For years, furniture maker and woodworker Sarah Marriage talked with female counterparts about how great it would be if there were woodworking spaces created specifically for women. Many of her peers had been working in wood shops where they were often the only women in large groups of men. At times, said Marriage, men questioned her expertise and authority when she was teaching classes. “Historically, the wood shop has been a male-dominated space and male-only.
The Maryland couple behind the controversial “DaddyOFive” YouTube account have been charged with two counts each of neglect of a minor. Michael and Heather Martin, who live in Frederick County, were criticized in the spring for videos posted to their YouTube channel. In the now-deleted videos, the Martins were seen destroying an XBox, berating their sons for spilled invisible ink and pushing one of them into a bookcase, giving him a bloody nose.
Baltimore TV personality Mike Rowe — known for sharing funny texts from his mother on social media and “letters” from his dog — will host a new show on Facebook, according to a recent Facebook release. Rowe’s new show “Returning the Favor,” a part of Facebook’s latest rollout of its show platform Watch, will focus on the work of good Samaritans in their communities and will surprise each do-gooder with something that will aid them in their work.
Muck Rack makes it simple to find people, tweets, or articles that mention any name, keyword, company, hashtag etc. We've compiled this guide to help you make the most of your search.
Selecting a term
Start searching tweets, articles from media outlets, articles mentioned in tweets, journalists'
names, titles and bios with some suggested searches:
Companies or Topics (e.g. iPhone, Microsoft)
Phrases (e.g. "cloud computing") — use quotes to keep the terms together
Twitter handles (e.g. @username) — returns those who have mentioned or replied to
Names (e.g. "David Pogue")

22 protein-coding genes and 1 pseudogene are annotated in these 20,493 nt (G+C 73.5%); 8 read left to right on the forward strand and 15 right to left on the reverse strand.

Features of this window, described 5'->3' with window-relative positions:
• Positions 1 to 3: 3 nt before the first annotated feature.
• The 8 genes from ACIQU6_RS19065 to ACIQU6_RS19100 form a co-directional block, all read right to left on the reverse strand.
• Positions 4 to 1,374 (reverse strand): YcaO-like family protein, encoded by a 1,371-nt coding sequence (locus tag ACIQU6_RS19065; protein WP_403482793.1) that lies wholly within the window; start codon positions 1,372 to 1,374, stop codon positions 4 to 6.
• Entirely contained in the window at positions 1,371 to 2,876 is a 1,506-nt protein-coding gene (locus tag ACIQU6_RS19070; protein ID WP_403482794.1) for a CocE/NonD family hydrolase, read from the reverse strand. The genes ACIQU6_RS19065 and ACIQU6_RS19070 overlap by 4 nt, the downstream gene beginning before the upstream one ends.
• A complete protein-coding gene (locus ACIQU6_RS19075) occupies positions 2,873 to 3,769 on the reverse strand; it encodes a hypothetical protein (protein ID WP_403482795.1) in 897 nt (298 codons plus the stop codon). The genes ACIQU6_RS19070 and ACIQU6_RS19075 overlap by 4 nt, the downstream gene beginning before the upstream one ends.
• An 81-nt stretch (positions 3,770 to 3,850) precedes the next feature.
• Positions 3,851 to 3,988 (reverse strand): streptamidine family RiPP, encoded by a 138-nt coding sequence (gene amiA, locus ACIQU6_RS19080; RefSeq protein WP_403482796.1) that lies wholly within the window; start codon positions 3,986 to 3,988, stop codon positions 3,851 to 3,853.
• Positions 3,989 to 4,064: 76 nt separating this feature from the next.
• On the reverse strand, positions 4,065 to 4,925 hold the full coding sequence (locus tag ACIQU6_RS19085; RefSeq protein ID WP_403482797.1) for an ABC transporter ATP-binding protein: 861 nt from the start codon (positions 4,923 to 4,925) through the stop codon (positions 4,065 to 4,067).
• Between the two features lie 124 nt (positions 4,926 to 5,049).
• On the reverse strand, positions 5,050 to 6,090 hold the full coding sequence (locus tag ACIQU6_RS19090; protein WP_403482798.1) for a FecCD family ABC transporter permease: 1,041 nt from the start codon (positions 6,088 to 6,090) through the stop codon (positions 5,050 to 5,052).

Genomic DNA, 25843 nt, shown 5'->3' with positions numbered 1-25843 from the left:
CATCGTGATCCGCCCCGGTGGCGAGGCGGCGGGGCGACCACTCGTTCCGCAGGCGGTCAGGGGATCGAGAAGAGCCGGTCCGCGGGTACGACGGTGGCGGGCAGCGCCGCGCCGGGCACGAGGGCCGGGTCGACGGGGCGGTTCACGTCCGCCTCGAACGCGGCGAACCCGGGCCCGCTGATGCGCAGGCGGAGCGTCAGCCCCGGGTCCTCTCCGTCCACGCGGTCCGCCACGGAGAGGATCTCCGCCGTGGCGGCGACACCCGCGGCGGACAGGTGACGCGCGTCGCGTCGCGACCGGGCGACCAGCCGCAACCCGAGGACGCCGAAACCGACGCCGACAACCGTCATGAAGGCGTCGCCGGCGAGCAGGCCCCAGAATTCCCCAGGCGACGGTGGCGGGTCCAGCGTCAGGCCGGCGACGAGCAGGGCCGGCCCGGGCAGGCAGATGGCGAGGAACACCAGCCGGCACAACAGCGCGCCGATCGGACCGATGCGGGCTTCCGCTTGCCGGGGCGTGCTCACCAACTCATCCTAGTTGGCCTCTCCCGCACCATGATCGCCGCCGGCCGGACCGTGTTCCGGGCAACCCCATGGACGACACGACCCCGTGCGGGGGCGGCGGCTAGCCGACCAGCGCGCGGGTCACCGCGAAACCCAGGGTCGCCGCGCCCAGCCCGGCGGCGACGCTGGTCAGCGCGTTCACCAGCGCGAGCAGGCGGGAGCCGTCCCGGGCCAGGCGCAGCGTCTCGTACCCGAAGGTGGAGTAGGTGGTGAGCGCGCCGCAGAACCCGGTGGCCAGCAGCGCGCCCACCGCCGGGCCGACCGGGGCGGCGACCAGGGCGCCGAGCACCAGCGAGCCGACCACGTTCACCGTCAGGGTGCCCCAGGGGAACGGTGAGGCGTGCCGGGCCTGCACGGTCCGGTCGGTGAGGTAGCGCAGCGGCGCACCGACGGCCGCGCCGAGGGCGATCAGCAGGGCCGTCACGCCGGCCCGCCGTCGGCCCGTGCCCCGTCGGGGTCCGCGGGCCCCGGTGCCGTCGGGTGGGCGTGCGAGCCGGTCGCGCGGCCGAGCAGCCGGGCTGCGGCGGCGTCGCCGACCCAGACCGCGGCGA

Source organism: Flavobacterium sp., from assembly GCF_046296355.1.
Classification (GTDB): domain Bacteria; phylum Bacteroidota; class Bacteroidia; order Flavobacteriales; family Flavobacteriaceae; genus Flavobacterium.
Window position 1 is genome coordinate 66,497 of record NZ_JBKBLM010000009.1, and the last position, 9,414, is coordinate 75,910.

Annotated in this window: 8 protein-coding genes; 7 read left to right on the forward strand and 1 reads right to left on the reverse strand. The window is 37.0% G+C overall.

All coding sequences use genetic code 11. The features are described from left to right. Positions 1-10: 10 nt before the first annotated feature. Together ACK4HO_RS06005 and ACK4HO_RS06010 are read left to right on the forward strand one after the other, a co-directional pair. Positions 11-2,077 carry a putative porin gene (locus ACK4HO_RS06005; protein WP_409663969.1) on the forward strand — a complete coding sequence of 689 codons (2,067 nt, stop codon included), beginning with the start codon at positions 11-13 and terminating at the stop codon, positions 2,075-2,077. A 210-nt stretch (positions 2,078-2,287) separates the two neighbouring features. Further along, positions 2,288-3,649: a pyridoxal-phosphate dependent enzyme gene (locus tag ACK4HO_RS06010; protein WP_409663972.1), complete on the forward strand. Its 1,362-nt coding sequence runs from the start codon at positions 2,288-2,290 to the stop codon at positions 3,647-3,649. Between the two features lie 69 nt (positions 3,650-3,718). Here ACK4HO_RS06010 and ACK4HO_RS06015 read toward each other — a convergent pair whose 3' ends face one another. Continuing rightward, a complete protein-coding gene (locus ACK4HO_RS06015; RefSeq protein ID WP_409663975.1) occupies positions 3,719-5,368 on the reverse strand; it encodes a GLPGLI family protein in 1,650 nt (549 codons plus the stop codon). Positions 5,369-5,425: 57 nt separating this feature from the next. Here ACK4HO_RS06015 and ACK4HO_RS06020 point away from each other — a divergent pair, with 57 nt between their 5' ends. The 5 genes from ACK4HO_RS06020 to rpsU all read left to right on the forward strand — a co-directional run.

Hashtags (e.g. #sxsw, #london2012)
Bio details (e.g. vegan, Olympics, father)
Muck Rack's Advanced Search allows for many boolean operators.
Find results that mention multiple specified terms, use AND or
+. For example, ensure each result contains both Elon Musk and Mark Zuckerberg by
searching Obama AND Romney or Obama + Romney.
Use the operators OR or , to broaden your search when you'd like either of
multiple terms to appear in results. (This is the default behavior of our search when no operators
are used.) For example, search for democrat OR republican to find results that refer to
Democrats and/or Republicans.
Use NOT or - to subtract results from your search. For
example, searching Disney will yield results about the Walt Disney Company as well as Walt Disney
World Resort. To exclude mentions of Disney World, search for Disney -World or Disney
When using one of these operators with a phrase, enclose it in quotation marks. For example, you can
find results about smartphones excluding Apple's iPhone 4S by searching smartphone -"iPhone
Exact case matching or punctuation
If you're searching for a brand name or keyword that relies on specific punctuation marks or capitalization, you can
find results that match your exact query by adding matchcase: before the keyword you're searching for, like matchcase:E*TRADE .
Use parentheses to separate multiple
boolean phrases. For example, to find journalists talking about having fun in Disney World or
Disneyland, search for ("disney world" OR disneyland) AND fun.
An asterisk can be used to search for any variation of a root word truncated by the asterisk. For example, searching for admin* will return results for administrator, administration, administer, administered, etc.
A near operator is an AND operator where you can control the distance between the words. You can vary the distance the near operation uses by adding a forward slash and number (between 0-99) such as strawberries NEAR/10 "whipped cream", which means the strawberries must exist within 10 words of "whipped cream".